Over the years, Dwyer Instruments, Inc. has continuously improved its position as a global leader in designing and manufacturing innovative controls, sensors and instrumentation solutions. This success is due in part to our invention of the Magnehelic® differential pressure gage in 1953. Since then, the market leading Magnehelic® differential pressure gage has been continuously updated and improved. The Magnehelic® gage is a versatile low differential pressure gage which quickly indicates air or noncorrosive gas pressures – either positive, negative (vacuum) or differential. Over the years, among countless other updates, we’ve invented a high accuracy version of the Magnehelic® gage which provides an accuracy within 1% of full scale and created backwards compatible products. Continue reading “Magnehelic® Differential Pressure Gage Minor Divisions Update”
Technology markets shift. The shift can be incremental, radical, or sometimes disruptive.
Take, for instance, gages used in process automation markets. Gages command about $3.5 billion in global instrument sales, the major portion, over $11 billion now held by transmitters.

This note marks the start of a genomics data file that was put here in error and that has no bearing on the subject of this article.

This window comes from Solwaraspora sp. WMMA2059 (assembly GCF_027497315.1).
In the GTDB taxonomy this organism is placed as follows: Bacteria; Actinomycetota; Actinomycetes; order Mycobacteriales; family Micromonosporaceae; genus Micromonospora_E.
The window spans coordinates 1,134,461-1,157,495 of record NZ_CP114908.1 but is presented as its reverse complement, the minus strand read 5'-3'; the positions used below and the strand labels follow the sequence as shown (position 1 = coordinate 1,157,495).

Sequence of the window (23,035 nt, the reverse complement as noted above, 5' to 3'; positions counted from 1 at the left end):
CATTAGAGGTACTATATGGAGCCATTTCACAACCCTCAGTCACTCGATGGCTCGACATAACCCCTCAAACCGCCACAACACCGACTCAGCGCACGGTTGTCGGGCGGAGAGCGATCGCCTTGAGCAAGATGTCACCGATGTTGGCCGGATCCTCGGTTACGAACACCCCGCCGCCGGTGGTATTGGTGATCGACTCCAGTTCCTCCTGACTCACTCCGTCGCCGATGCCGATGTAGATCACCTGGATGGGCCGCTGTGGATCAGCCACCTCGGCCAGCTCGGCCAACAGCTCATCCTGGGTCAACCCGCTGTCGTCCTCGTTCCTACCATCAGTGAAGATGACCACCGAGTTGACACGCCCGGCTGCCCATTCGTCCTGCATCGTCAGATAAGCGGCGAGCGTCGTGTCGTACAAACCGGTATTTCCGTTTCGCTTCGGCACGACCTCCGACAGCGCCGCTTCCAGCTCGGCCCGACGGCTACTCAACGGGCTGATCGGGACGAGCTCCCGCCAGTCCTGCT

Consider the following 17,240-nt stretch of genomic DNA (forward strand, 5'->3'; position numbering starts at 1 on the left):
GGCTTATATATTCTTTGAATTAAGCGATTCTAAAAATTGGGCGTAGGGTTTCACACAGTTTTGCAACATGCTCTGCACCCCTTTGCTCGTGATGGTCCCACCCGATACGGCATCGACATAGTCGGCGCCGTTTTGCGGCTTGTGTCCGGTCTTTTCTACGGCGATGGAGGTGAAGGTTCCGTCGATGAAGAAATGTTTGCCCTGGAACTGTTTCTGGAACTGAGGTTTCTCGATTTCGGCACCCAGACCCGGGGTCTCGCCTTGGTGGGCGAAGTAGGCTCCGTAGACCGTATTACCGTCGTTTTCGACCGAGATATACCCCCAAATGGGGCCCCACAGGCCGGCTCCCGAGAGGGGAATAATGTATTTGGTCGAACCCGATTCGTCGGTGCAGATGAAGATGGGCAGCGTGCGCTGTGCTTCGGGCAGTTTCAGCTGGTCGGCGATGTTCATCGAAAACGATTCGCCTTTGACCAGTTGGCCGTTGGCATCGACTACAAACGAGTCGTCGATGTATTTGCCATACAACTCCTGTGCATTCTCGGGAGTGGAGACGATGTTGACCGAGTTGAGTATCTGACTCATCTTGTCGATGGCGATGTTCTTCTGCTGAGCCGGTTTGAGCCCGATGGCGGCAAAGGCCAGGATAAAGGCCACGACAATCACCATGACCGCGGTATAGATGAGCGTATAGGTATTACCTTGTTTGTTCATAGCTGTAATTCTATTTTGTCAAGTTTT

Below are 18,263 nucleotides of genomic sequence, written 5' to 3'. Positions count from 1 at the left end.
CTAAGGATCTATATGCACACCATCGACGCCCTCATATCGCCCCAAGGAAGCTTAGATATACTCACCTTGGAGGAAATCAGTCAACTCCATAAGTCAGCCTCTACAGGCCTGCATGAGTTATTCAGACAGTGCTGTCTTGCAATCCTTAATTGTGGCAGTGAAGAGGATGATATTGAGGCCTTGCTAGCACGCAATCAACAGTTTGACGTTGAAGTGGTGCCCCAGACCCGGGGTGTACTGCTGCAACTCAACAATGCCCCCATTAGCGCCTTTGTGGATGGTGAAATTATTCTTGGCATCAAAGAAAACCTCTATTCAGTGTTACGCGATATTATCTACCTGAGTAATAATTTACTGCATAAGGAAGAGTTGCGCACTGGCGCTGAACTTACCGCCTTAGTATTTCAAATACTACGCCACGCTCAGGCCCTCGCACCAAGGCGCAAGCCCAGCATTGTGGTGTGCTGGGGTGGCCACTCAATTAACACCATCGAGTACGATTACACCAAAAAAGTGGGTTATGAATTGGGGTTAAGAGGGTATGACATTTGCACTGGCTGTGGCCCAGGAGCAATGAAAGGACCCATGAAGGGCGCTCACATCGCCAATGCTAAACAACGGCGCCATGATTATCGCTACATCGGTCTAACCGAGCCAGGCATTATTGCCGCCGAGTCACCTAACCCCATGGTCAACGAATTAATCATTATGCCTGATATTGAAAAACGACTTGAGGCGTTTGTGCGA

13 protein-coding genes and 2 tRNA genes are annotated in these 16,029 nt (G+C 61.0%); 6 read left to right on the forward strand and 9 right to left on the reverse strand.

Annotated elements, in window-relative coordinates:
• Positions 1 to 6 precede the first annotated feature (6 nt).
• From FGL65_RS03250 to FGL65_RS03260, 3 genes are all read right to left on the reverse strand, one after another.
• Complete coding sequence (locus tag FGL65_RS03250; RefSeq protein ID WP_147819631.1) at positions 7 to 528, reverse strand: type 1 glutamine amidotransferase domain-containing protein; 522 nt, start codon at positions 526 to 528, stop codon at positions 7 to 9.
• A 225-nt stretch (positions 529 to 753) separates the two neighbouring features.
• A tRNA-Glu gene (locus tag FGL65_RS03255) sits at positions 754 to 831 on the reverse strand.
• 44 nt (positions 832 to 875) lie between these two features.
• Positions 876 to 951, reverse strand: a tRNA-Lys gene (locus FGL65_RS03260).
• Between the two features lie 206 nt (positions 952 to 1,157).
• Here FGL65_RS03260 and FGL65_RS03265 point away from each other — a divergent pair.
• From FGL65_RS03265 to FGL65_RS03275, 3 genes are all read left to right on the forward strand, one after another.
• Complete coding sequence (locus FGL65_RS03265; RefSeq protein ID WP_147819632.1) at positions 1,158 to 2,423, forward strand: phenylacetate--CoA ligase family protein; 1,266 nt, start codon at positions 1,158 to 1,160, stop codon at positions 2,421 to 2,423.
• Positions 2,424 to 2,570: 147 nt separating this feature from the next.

The technological shift from a visual indication gage to the first transmitter has been incremental. It has taken over 50 years for transmitters to go from concept to commanding 70% market share. Continue reading “Market Shifts & the Need for Backward Compatible Products”
Have you ever noticed that some pressure sensors have units listed in PSIG while others list PSIA? There are numerous applications where pressure sensors are used and some applications require a different reference to ensure the most accurate pressure measurement. Continue reading “What is Absolute Pressure and When to Consider Using an Absolute Pressure Sensor?”
Dwyer Instruments, Inc. offers many types of flow measuring products including orifice plates, which are used as a flow sensing element with a differential pressure monitor.
Orifice plates are a primary flow element, detecting the flow of a fluid passing through the plate by sensing the pressure drop across the plate. When a fluid flows through a restriction in a pipe, it creates a pressure difference between upstream and downstream of the restriction. This pressure difference is proportional to flow rate according to Bernoulli’s principal, similar to a Pitot tube. Orifice plates are commonly used as they are simple to use, low cost, work with gases or liquids, and require low maintenance. Adversely, they do have large pressure losses with about 50% of the pressure drop not recoverable. Continue reading “Flow Measurement with Orifice Plates”